Skeletal dysplasia care

What is skeletal dysplasia?

It is a group of bone and cartilage issues that may affect how a baby’s skeleton develops in the womb. This can affect one in every 4,000 to 5,000 births. Signs of these conditions may not show until early childhood, when complications can arise.

What are signs of skeletal dysplasia?

There are many different skeletal dysplasia issues that can create different issues for children. Some common symptoms of skeletal dysplasia include:

  • Shortening in the bones of the legs and/or arms
  • Bowed or fractured bones
  • A small torso
  • Atypical ribs
  • Missing limb
  • Uneven bone growth (e.g., one leg longer than the other)
  • Duplicates of fingers or toes
  • Bones that are too thick or too thin
  • Demineralization – bones that can break down due to lack of calcium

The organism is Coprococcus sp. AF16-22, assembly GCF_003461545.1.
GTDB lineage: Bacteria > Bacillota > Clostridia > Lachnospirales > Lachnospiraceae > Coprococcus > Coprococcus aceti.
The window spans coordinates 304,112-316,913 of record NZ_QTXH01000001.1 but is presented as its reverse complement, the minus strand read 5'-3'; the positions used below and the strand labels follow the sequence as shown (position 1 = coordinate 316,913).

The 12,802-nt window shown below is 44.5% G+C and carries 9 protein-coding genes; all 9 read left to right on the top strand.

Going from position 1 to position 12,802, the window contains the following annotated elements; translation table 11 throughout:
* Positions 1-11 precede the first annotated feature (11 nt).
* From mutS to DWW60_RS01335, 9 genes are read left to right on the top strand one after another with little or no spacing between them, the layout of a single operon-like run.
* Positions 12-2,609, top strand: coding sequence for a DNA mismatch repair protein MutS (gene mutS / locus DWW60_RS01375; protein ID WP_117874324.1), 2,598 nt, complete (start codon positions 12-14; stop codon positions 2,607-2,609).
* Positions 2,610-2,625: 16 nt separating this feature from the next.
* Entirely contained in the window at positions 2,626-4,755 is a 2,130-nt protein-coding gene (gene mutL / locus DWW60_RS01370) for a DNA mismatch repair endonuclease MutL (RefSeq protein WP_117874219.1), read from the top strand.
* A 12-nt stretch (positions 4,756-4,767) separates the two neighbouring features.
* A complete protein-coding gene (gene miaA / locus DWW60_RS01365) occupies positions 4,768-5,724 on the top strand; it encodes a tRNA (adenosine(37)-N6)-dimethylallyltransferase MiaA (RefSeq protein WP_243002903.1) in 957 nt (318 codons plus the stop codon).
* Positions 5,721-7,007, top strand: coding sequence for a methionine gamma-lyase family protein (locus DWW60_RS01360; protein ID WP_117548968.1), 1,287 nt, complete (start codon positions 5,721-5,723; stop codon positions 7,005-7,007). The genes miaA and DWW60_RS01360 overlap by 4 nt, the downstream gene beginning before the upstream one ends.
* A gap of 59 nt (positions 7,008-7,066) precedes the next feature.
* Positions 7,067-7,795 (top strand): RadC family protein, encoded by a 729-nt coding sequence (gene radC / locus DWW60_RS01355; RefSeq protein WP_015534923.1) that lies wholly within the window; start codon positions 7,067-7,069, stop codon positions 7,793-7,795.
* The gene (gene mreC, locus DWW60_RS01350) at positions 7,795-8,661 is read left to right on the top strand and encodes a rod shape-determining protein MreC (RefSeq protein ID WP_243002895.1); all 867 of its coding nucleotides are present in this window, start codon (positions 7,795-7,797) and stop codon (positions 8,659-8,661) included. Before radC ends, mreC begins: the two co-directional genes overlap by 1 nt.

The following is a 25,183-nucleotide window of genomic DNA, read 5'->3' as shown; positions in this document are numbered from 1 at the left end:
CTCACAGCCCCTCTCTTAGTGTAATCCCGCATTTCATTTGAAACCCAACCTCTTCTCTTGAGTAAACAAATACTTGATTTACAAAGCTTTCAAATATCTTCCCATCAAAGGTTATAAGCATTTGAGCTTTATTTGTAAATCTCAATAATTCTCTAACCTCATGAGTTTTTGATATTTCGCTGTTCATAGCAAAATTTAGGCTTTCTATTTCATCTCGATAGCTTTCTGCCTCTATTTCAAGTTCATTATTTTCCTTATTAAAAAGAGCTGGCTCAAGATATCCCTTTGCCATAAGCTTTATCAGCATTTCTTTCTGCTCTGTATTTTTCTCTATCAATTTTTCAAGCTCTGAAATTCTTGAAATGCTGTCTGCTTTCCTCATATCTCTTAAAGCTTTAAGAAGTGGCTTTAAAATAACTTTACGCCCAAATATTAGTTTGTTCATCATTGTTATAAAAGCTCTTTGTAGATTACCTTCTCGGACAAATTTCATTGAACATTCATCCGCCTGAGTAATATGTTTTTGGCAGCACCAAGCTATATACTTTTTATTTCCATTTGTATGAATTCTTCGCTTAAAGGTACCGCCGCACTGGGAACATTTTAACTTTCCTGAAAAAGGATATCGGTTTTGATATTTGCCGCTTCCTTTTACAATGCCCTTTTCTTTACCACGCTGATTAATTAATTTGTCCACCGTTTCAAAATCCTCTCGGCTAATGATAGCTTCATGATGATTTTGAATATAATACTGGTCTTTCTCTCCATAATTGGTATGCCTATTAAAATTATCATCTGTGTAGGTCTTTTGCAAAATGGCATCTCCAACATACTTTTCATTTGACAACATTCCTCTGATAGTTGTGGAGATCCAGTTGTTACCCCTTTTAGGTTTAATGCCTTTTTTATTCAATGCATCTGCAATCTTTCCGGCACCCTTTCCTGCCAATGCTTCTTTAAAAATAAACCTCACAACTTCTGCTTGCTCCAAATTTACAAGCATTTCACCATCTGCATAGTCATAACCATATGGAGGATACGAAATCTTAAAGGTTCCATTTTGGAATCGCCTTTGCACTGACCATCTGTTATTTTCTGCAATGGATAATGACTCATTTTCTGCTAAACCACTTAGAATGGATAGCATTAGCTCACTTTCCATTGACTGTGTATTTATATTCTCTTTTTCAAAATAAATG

A child can be diagnosed with a dysplasia during a routine ultrasound near week 20 of pregnancy.

Treatment

Treatments depend on the type of dysplasia your child may have.

Nonsurgical treatments

Enzyme replacement therapy, Vitamin D and pamidronate — a group of medicines that can help slow bone breakdown.

Surgical treatments

Limb-lengthening or limb-straightening surgeries may be needed depending on the type of dysplasia and other conditions your child may have.

Follow-up

Long-term outcomes for babies with skeletal dysplasia can vary greatly. It depends on the dysplasia type and any other health issues the child may have. About half of fetuses with skeletal dysplasia are stillborn or die within the first six weeks of life. However, not all kids with dysplasia have severe medical issues — many children can grow up to have relatively normal lives.

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(502) 394-5678

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